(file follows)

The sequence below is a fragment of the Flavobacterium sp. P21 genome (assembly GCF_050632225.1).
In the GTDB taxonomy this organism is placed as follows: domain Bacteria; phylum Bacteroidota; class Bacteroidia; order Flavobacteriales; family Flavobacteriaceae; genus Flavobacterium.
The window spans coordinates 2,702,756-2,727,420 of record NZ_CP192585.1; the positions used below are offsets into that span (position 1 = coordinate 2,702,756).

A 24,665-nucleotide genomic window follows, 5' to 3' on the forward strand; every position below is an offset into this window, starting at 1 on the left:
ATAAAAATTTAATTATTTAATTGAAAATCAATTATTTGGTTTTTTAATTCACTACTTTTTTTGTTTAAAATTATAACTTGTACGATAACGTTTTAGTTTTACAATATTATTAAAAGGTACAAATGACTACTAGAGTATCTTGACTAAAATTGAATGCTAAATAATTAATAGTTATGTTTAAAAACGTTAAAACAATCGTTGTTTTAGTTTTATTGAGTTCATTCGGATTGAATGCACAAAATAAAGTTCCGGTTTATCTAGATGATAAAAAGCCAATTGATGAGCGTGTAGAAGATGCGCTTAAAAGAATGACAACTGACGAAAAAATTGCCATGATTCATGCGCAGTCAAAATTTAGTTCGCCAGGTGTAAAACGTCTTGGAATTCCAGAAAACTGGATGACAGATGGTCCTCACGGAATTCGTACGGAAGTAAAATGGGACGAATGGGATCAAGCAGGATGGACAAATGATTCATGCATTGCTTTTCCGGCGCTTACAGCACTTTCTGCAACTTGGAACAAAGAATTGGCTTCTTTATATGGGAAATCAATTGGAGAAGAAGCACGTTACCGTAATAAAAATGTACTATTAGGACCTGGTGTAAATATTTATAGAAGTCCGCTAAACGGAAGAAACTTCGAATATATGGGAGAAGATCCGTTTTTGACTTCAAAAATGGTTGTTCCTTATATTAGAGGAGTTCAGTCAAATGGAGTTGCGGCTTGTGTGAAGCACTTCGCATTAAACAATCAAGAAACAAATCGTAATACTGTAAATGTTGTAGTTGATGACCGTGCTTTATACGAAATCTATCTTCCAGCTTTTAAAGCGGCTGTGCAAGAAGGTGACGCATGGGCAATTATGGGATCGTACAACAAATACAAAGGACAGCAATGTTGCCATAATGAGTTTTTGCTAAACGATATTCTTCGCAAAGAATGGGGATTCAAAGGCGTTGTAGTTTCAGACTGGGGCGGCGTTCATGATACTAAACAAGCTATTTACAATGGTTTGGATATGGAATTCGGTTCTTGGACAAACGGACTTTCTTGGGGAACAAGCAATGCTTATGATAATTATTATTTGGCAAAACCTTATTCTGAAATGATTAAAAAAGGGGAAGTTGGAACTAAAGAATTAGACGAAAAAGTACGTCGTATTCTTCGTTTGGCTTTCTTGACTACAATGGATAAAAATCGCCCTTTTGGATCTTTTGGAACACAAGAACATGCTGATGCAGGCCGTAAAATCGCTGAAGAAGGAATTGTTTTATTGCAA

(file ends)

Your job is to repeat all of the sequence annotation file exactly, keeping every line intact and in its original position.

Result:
The sequence below is a fragment of the Flavobacterium sp. P21 genome (assembly GCF_050632225.1).
In the GTDB taxonomy this organism is placed as follows: domain Bacteria; phylum Bacteroidota; class Bacteroidia; order Flavobacteriales; family Flavobacteriaceae; genus Flavobacterium.
The window spans coordinates 2,702,756-2,727,420 of record NZ_CP192585.1; the positions used below are offsets into that span (position 1 = coordinate 2,702,756).

A 24,665-nucleotide genomic window follows, 5' to 3' on the forward strand; every position below is an offset into this window, starting at 1 on the left:
ATAAAAATTTAATTATTTAATTGAAAATCAATTATTTGGTTTTTTAATTCACTACTTTTTTTGTTTAAAATTATAACTTGTACGATAACGTTTTAGTTTTACAATATTATTAAAAGGTACAAATGACTACTAGAGTATCTTGACTAAAATTGAATGCTAAATAATTAATAGTTATGTTTAAAAACGTTAAAACAATCGTTGTTTTAGTTTTATTGAGTTCATTCGGATTGAATGCACAAAATAAAGTTCCGGTTTATCTAGATGATAAAAAGCCAATTGATGAGCGTGTAGAAGATGCGCTTAAAAGAATGACAACTGACGAAAAAATTGCCATGATTCATGCGCAGTCAAAATTTAGTTCGCCAGGTGTAAAACGTCTTGGAATTCCAGAAAACTGGATGACAGATGGTCCTCACGGAATTCGTACGGAAGTAAAATGGGACGAATGGGATCAAGCAGGATGGACAAATGATTCATGCATTGCTTTTCCGGCGCTTACAGCACTTTCTGCAACTTGGAACAAAGAATTGGCTTCTTTATATGGGAAATCAATTGGAGAAGAAGCACGTTACCGTAATAAAAATGTACTATTAGGACCTGGTGTAAATATTTATAGAAGTCCGCTAAACGGAAGAAACTTCGAATATATGGGAGAAGATCCGTTTTTGACTTCAAAAATGGTTGTTCCTTATATTAGAGGAGTTCAGTCAAATGGAGTTGCGGCTTGTGTGAAGCACTTCGCATTAAACAATCAAGAAACAAATCGTAATACTGTAAATGTTGTAGTTGATGACCGTGCTTTATACGAAATCTATCTTCCAGCTTTTAAAGCGGCTGTGCAAGAAGGTGACGCATGGGCAATTATGGGATCGTACAACAAATACAAAGGACAGCAATGTTGCCATAATGAGTTTTTGCTAAACGATATTCTTCGCAAAGAATGGGGATTCAAAGGCGTTGTAGTTTCAGACTGGGGCGGCGTTCATGATACTAAACAAGCTATTTACAATGGTTTGGATATGGAATTCGGTTCTTGGACAAACGGACTTTCTTGGGGAACAAGCAATGCTTATGATAATTATTATTTGGCAAAACCTTATTCTGAAATGATTAAAAAAGGGGAAGTTGGAACTAAAGAATTAGACGAAAAAGTACGTCGTATTCTTCGTTTGGCTTTCTTGACTACAATGGATAAAAATCGCCCTTTTGGATCTTTTGGAACACAAGAACATGCTGATGCAGGCCGTAAAATCGCTGAAGAAGGAATTGTTTTATTGCAA